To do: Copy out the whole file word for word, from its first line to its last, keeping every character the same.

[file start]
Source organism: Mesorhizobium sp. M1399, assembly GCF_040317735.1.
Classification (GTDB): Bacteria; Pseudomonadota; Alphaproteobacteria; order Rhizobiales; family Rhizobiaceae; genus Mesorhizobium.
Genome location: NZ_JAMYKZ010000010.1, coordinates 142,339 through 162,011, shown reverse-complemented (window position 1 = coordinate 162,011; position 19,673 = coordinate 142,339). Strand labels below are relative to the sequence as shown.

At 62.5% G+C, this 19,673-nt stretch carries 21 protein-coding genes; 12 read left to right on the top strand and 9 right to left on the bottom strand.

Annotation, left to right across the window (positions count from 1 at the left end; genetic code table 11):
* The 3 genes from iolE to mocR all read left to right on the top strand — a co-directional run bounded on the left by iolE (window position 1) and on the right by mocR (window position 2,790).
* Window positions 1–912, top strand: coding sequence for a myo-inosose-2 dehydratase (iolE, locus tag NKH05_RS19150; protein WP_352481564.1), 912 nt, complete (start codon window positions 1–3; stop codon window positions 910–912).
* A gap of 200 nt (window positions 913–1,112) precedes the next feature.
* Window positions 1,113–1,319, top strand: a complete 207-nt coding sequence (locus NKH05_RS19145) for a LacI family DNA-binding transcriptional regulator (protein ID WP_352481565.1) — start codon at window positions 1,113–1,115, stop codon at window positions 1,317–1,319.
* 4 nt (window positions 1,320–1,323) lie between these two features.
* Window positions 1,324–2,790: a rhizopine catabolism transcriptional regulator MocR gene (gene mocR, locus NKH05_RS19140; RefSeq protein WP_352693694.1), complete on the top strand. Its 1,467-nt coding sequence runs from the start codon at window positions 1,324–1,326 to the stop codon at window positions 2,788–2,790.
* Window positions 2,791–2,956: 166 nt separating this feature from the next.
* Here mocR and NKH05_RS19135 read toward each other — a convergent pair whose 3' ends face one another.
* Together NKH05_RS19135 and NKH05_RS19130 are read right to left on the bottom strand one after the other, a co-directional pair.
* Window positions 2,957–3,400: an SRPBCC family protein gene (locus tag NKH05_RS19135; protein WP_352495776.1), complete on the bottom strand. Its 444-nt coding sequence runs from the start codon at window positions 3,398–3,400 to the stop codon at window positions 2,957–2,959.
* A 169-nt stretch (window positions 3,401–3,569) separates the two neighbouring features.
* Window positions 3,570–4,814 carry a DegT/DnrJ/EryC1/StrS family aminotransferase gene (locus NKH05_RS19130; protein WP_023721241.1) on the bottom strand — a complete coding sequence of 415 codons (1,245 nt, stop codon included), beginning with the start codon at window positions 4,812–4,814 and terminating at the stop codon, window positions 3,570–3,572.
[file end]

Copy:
Source organism: Mesorhizobium sp. M1399, assembly GCF_040317735.1.
Classification (GTDB): Bacteria; Pseudomonadota; Alphaproteobacteria; order Rhizobiales; family Rhizobiaceae; genus Mesorhizobium.
Genome location: NZ_JAMYKZ010000010.1, coordinates 142,339 through 162,011, shown reverse-complemented (window position 1 = coordinate 162,011; position 19,673 = coordinate 142,339). Strand labels below are relative to the sequence as shown.

At 62.5% G+C, this 19,673-nt stretch carries 21 protein-coding genes; 12 read left to right on the top strand and 9 right to left on the bottom strand.

Annotation, left to right across the window (positions count from 1 at the left end; genetic code table 11):
* The 3 genes from iolE to mocR all read left to right on the top strand — a co-directional run bounded on the left by iolE (window position 1) and on the right by mocR (window position 2,790).
* Window positions 1–912, top strand: coding sequence for a myo-inosose-2 dehydratase (iolE, locus tag NKH05_RS19150; protein WP_352481564.1), 912 nt, complete (start codon window positions 1–3; stop codon window positions 910–912).
* A gap of 200 nt (window positions 913–1,112) precedes the next feature.
* Window positions 1,113–1,319, top strand: a complete 207-nt coding sequence (locus NKH05_RS19145) for a LacI family DNA-binding transcriptional regulator (protein ID WP_352481565.1) — start codon at window positions 1,113–1,115, stop codon at window positions 1,317–1,319.
* 4 nt (window positions 1,320–1,323) lie between these two features.
* Window positions 1,324–2,790: a rhizopine catabolism transcriptional regulator MocR gene (gene mocR, locus NKH05_RS19140; RefSeq protein WP_352693694.1), complete on the top strand. Its 1,467-nt coding sequence runs from the start codon at window positions 1,324–1,326 to the stop codon at window positions 2,788–2,790.
* Window positions 2,791–2,956: 166 nt separating this feature from the next.
* Here mocR and NKH05_RS19135 read toward each other — a convergent pair whose 3' ends face one another.
* Together NKH05_RS19135 and NKH05_RS19130 are read right to left on the bottom strand one after the other, a co-directional pair.
* Window positions 2,957–3,400: an SRPBCC family protein gene (locus tag NKH05_RS19135; protein WP_352495776.1), complete on the bottom strand. Its 444-nt coding sequence runs from the start codon at window positions 3,398–3,400 to the stop codon at window positions 2,957–2,959.
* A 169-nt stretch (window positions 3,401–3,569) separates the two neighbouring features.
* Window positions 3,570–4,814 carry a DegT/DnrJ/EryC1/StrS family aminotransferase gene (locus NKH05_RS19130; protein WP_023721241.1) on the bottom strand — a complete coding sequence of 415 codons (1,245 nt, stop codon included), beginning with the start codon at window positions 4,812–4,814 and terminating at the stop codon, window positions 3,570–3,572.